There’s another concert tonight in Fredericksburg, TX. See the above link for more information.
Photographical stuff…The lighting was a challenge. On the one hand the stage was very well lit for an indoor venue. However, the dynamic range was huge and it was tough to strike a balance between the spotlight on the piano with the light on the singers. I really needed an aperture somewhere around f/8 or above to get the singers and piano in focus but I also wanted a decent shutter speed to avoid motion blur (you know how musicians sway and get all dramatic ). I shot half in manual mode and half in aperture priority and tried to keep my shutter 1/125s or faster. An aperture of f/2.8 was good enough to barely keep the singers all in focus so I tried to stay around f/4. High ISO was a must…used ISO 4000 most of the night (the 5D mkii does a great job in that range). Processing was pretty much cropping, spot exposure adjustments in Lightroom, and noise reduction with Noiseware.
My daughter watched someone’s children at our house tonight and while we were all playing around with them I decided to get the camera out and see if I could capture a few cute pictures for this girl’s mother. This little girl was entertaining me with the jack-in-the-box while I laid on my belly in front of her snapping pictures. This was a really cute shot but I ran into one problem. I was shooting with 50mm lens and an on-camera flash with a 1/4 CTO gel bounced up and slightly behind me. That setup was producing great images until I ended up in a spot on the floor near our (very) red recliners. The back of the recliner sloped back such that when I rolled up against it the flash pointed directly up into the red cloth. Well, that made for a VERY pink child — no recovering from that without a lot of work in post and I doubt that I could have actually pulled it off.
So, I decided to go B+W with the image and ended up finding a great Lightroom preset called “WOW Glow 10″ which produced a grayscale image that was very pleasing. It was certainly better than I was coming up with doing my own B+W conversion with the channel mixer in Photoshop. I added some sharpening around the eyes, boosted contrast in the eyes with an s-curve, added a heavy vignette, a slight crop, and that was it. I have some ideas for improvement (I’ve been going through David Nightingale’s tutorials and have all sorts of ideas now) but IMO this is a great result for a 5-minute photo shoot and 5-minute edit. I’ll probably play around with some toning via curves when I get the chance but otherwise might just call this one done.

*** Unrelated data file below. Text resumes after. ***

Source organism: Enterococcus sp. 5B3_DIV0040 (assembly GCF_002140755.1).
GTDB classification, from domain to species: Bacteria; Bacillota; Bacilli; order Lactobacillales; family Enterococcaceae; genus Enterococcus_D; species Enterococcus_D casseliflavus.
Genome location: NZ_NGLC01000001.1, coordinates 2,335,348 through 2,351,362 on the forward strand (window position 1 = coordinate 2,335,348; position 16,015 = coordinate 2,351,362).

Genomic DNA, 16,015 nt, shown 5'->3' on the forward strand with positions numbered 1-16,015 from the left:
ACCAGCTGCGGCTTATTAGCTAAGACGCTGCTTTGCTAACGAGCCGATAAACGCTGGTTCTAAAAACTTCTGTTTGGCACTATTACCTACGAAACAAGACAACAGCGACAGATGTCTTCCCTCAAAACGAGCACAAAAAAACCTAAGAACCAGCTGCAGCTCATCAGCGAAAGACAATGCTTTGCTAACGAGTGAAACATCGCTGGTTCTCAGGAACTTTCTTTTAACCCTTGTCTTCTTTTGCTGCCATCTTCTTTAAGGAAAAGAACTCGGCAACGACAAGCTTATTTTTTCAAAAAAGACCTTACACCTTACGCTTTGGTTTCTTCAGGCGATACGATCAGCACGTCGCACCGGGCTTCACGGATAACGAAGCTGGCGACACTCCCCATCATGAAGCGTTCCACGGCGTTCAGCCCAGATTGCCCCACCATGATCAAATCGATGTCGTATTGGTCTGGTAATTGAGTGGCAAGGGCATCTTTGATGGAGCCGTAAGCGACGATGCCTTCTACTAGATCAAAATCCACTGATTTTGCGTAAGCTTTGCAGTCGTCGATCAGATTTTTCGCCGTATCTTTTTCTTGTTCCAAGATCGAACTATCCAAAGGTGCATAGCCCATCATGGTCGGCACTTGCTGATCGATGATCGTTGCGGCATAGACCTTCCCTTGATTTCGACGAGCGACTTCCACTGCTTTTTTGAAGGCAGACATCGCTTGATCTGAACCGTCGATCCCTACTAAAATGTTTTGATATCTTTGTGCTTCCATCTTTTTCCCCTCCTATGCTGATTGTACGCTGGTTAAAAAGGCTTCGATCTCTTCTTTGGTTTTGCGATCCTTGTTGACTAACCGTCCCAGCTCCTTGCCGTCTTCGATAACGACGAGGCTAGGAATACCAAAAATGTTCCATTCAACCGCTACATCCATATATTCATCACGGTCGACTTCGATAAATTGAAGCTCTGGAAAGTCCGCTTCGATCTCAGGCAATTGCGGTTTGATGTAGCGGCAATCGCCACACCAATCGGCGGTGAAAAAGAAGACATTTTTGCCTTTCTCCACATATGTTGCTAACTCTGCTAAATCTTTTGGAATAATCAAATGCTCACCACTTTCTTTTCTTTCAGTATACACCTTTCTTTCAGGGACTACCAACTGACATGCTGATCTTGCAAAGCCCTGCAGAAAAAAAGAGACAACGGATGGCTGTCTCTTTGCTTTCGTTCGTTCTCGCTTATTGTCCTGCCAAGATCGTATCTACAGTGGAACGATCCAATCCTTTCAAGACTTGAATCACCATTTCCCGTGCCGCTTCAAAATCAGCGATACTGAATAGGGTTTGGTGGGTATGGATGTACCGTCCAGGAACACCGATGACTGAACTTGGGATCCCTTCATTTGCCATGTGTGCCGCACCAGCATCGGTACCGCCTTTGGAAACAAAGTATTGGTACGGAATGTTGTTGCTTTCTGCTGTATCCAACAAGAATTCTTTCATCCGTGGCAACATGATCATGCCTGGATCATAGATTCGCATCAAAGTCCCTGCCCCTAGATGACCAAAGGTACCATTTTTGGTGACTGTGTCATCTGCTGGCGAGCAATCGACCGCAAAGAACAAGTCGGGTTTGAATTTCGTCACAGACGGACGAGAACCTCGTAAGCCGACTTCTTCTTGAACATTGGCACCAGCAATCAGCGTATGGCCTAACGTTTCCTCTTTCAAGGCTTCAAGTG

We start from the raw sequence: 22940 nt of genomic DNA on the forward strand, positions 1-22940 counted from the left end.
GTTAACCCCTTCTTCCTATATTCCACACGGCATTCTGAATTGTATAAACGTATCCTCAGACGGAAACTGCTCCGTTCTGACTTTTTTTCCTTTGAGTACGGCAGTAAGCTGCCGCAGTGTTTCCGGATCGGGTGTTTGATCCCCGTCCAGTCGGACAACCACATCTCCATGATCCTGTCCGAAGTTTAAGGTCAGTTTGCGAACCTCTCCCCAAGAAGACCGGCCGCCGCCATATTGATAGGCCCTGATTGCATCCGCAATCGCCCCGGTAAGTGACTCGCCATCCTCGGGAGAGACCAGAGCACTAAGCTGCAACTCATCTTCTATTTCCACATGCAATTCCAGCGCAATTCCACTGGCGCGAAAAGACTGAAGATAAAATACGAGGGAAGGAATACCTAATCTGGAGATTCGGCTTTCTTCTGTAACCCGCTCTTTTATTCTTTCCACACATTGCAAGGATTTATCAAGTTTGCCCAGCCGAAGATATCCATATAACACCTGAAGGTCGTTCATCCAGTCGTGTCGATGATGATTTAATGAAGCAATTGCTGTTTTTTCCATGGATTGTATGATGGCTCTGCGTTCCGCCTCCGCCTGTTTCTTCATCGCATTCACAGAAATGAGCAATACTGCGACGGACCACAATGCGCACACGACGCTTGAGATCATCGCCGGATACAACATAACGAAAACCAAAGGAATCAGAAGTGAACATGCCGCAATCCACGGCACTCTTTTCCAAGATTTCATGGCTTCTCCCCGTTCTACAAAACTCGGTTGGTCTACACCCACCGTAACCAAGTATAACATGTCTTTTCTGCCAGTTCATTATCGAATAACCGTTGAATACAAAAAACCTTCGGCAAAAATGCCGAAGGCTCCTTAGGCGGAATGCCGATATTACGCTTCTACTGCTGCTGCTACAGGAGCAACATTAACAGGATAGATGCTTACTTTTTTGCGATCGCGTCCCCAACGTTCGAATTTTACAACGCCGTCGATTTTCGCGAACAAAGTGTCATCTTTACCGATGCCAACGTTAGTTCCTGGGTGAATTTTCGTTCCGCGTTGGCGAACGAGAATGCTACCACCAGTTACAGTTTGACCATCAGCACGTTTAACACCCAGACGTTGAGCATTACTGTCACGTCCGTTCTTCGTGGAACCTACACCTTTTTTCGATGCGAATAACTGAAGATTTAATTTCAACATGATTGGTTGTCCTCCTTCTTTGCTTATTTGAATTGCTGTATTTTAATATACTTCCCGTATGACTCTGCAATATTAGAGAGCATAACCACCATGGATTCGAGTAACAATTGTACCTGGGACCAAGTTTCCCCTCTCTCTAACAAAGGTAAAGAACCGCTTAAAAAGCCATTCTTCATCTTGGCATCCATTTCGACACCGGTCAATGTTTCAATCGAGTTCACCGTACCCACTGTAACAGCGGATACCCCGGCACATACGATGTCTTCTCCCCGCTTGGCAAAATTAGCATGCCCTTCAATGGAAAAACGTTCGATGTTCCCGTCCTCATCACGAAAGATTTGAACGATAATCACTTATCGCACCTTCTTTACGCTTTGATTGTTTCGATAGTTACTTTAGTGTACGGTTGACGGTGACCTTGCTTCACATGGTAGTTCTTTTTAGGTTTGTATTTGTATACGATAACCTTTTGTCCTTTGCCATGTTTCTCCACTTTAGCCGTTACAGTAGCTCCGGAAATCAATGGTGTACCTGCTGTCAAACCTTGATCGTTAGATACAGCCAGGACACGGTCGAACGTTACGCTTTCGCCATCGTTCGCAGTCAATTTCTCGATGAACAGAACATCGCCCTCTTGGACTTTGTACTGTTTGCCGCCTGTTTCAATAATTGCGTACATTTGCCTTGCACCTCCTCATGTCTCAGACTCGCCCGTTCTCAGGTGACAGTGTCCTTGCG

Due to a ticket snafu with Delta Airlines my daughter was delayed by a week on her trip to Africa. The new itinerary that Delta emailed the day before her flight showed that her destination was not even in the correct hemisphere! Fortunately Delta acknowledged that it was as much their mistake as it was ours so they fully refunded the old ticket and set her up with a flight in a week without any penalty for short notice. So, she gets to be home and see friends for another week.
With the additional time we decided to try a few more portraits and play around with the lighting. My friend “B” and two other daughters acted as voice-activated light stands and reflectors. In addition to the main light we added a hair light behind her. When I fired off the first few test shots the hair light didn’t trigger. However, one of those shots ended up being my favorite of the bunch. We were goofing off and I was fortunate enough to capture a natural, joyful look. You never know what “mistakes” will bring.
Lighting was a Canon 580 EXII with a 1/4 CTO gel through a white umbrella, triggered via Elinchrom Skyports. I believe it was at 1/4 power. Post-processing consisted of using the “Sharpening: Portraits” preset and adding a slight vignette in Lightroom to get rid of a few details which showed in the background.
[Side note: The Elinchrom skyports work 100% reliably when everything is connected properly. However, the transmitter has no means to tighten it on the hotshoe -- it relies on friction. Quite often a slight bump move it enough so that it does not make contact and things don't fire. It's not always visually apparent that the transmitter is not seated correctly. Still worth the money I think (otherwise excellent performance and "reasonably" priced). There's my Elinchrom Skyport review...]